The ancient romans had a government similar to ours. When their people stopped participating whole heartedly they elected bad leaders and the Roman empire fell. Without the full participation of voters our government will rot from within.

  • Primaries are vital to this country.

    If we were to abolish the primary system for choosing party nominees, it is not hard to see what would happen. The elites of both parties would shun the views of the voters in favor of the candidate who's "turn" it is. Worse, we have seen many times in recent years that the Establishment of both parties tends to hold ordinary Americans in contempt, often lecturing us on "how it is done" and why we should put their favored candidates in to office. This system is also open to massive risks of corruption, placing the nominating process in the hands of the party elites instead of the people means they can easily make sure that whoever is nominated will protect their power and interests, rather than anything that will make the country better. We saw this two years ago in the 2016 cycle. The Establishment of both parties selected candidates from two old political dynasties, completely tone-deaf to the fact the Americans wanted new faces. Voters no longer care about who the "most electable" candidate is. In fact, making electability the center of your campaign just tells people that all you care about is winning, you don't really stand for anything. The primary system doesn't always churn out the best people either, but at least they are not chosen by shady characters in a smoke-filled room. By giving the nomination process to the people, it helps to keep the parties fresh. If the public gets tired of the "old guard" in one party they can make their feelings known by rejecting their candidates, instead forcing in new blood, and even new ideas.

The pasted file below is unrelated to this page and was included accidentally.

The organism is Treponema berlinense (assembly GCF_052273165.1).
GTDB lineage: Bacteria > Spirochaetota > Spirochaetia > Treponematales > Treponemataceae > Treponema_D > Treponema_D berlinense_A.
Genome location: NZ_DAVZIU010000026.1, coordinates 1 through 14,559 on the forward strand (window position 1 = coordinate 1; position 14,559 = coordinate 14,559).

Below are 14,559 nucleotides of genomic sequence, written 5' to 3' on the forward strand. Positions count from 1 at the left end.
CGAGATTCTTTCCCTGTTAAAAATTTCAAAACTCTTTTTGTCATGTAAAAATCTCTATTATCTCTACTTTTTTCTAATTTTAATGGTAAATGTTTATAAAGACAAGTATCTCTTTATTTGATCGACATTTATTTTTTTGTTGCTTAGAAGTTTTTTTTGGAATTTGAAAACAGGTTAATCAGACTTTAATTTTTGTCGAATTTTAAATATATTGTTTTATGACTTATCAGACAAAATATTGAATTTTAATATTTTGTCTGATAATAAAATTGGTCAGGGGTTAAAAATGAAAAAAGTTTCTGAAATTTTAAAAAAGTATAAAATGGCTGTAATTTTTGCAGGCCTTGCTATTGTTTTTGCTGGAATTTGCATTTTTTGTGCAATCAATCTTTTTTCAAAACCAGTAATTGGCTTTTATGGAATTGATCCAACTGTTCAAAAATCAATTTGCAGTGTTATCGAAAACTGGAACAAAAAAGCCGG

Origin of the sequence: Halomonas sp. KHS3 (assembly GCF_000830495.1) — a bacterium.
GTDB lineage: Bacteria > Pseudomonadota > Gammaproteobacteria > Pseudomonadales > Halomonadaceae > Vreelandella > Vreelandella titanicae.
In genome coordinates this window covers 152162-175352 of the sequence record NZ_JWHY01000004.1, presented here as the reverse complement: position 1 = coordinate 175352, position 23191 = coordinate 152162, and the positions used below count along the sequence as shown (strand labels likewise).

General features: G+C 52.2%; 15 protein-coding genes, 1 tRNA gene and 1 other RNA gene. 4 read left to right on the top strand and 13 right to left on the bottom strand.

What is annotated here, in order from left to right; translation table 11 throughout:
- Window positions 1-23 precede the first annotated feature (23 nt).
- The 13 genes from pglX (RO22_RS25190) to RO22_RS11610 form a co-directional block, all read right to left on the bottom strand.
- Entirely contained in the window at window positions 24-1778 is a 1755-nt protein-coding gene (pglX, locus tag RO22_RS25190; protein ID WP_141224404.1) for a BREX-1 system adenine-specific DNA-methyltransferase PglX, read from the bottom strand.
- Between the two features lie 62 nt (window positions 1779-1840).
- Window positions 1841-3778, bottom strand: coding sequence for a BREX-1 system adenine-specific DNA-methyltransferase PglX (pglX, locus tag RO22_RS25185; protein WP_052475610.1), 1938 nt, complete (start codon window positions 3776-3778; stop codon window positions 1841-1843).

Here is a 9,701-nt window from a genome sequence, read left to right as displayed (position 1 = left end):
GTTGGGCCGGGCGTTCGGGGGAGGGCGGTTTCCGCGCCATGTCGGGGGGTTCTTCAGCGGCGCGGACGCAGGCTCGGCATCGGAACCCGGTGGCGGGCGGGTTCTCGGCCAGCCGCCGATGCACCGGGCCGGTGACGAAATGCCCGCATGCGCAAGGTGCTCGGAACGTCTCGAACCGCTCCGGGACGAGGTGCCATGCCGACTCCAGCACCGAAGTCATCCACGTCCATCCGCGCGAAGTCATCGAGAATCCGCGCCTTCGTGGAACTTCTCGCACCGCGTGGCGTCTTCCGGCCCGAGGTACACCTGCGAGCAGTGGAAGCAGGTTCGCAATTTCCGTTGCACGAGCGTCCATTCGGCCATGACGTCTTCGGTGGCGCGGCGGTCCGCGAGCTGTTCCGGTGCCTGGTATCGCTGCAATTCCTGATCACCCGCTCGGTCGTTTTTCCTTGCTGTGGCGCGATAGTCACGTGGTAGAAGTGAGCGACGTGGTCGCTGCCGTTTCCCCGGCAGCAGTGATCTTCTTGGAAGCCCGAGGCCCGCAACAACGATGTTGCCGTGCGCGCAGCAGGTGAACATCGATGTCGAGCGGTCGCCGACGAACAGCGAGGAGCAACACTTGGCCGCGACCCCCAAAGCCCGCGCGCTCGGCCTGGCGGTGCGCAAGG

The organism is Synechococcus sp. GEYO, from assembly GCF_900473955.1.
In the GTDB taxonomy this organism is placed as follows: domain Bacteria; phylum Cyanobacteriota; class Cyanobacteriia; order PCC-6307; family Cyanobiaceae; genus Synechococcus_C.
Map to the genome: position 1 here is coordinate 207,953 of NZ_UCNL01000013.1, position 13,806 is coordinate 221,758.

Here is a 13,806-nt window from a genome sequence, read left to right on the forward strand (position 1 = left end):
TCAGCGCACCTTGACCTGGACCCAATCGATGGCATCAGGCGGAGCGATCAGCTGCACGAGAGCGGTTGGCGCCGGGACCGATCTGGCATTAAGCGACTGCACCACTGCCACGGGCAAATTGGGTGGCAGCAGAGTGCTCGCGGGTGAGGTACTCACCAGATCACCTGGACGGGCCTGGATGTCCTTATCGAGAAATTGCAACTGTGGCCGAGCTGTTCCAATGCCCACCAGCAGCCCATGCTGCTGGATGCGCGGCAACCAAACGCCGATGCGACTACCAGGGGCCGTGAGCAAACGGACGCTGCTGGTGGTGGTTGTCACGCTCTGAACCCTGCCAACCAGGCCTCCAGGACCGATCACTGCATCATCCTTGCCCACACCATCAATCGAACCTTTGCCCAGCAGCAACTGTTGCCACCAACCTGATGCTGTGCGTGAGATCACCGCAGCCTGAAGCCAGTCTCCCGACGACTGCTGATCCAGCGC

• No They Shouldn't

    I do not believe primary elections should be abolished. I believe this system helps parties in the long run. Personally, within the United States, I think we just need more parties. Not one more party, but several more parties. I think we've been given bad choices for far too long.